It’s not over yet. Food prices are expected to spike in 2011, and investors that are in the know are already whetting their appetites with agriculture exchange traded funds (ETFs).
The scuttlebutt is that food prices aren’t even close to finished rising, and ETFs covering everything from sugar to wheat to soybeans are attracting investor interest.
- The ETF Professor on Benzinga reports that farmers need to plant more crops to meet demand and that’s good news for fertilizer companies, so ETFs across the agriculture board are in a good position. [Growth in the Forecast For Agriculture ETFs.]
- Marie Maitre for Reuters reports that grain prices have grown to two-year highs, and prices are not expected to come down until 2012.
- The United Nations’ Food and Agriculture Organization said last week it expected global supplies to remain tight this and next crop season even though production will be ample. [Commodity ETFs: Are They Too Popular?]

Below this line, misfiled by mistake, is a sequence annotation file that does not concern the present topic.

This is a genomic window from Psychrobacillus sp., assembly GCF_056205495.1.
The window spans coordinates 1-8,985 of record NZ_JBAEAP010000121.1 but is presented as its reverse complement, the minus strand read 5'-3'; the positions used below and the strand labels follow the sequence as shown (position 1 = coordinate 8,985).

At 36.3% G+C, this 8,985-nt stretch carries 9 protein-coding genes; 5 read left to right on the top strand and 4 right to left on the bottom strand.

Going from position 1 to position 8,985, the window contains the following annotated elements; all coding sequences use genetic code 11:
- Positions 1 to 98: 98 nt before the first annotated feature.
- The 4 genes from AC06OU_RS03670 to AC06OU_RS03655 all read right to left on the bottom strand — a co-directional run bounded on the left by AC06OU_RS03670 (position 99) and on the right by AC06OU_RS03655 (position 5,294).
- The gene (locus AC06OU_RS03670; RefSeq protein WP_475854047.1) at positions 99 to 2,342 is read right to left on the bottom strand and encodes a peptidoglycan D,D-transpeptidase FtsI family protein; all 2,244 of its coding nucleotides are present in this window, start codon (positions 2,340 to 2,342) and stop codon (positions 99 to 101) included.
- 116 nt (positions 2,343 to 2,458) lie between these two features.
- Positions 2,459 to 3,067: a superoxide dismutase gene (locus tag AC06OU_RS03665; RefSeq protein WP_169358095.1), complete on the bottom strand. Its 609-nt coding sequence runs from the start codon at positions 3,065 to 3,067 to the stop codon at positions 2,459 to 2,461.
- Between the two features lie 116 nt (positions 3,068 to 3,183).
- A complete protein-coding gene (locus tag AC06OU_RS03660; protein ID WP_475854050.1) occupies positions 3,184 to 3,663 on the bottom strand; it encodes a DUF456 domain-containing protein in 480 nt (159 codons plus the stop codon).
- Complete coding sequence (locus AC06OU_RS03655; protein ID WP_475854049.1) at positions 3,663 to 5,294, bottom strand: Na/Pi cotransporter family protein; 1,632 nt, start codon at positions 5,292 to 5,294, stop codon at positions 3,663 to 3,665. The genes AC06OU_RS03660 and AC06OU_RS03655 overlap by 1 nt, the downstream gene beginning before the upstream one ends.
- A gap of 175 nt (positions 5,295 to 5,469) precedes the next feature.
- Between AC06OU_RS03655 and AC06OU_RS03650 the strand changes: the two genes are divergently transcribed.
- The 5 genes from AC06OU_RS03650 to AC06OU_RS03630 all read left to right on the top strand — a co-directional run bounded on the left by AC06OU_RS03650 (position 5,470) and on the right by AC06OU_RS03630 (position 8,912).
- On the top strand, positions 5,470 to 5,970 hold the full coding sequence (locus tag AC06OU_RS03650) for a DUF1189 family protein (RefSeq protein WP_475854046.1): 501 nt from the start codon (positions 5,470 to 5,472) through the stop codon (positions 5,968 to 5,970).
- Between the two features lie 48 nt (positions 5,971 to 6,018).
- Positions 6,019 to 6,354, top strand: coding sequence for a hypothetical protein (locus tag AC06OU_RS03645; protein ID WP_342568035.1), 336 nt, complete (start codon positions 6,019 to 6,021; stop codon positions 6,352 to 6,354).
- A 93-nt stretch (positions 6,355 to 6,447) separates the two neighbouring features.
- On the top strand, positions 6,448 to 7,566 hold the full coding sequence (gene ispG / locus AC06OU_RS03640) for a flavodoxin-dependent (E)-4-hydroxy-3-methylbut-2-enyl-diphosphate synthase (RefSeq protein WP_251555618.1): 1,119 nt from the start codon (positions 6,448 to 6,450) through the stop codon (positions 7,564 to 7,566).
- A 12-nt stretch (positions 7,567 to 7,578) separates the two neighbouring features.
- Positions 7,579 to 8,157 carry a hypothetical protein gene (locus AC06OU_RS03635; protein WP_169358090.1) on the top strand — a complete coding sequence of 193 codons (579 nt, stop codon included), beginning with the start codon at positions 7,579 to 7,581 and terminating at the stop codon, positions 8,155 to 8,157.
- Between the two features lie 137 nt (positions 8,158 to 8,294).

This year, grain and food prices are up 26%, so the coming year is going to be interesting. How much higher can prices go? You can’t forget that there’s an economic recovery, and rising prices could have the negative effect of curtailing consumer spending and hitting the poor where it hurts, explains John Foley for The New York Times.
You’ve got two ways to play rising agriculture prices – equities or futures. Two such funds are:
- PowerShares DB Agriculture (NYSEArca: DBA): Owns futures on coffee, sugar, cocoa, cattle and more. DBA offers exposure to those and other commodities via rolling futures contracts.
- Market Vectors Agribusiness (NYSEArca: MOO): An “all things farm” play, this ETF is the largest of all companies farm related across the spectrum.
For full disclosure, Tom Lydon’s clients own shares of MOO.
Tisha Guerrero contributed to this article.
The opinions and forecasts expressed herein are solely those of Tom Lydon, and may not actually come to pass. Information on this site should not be used or construed as an offer to sell, a solicitation of an offer to buy, or a recommendation for any product.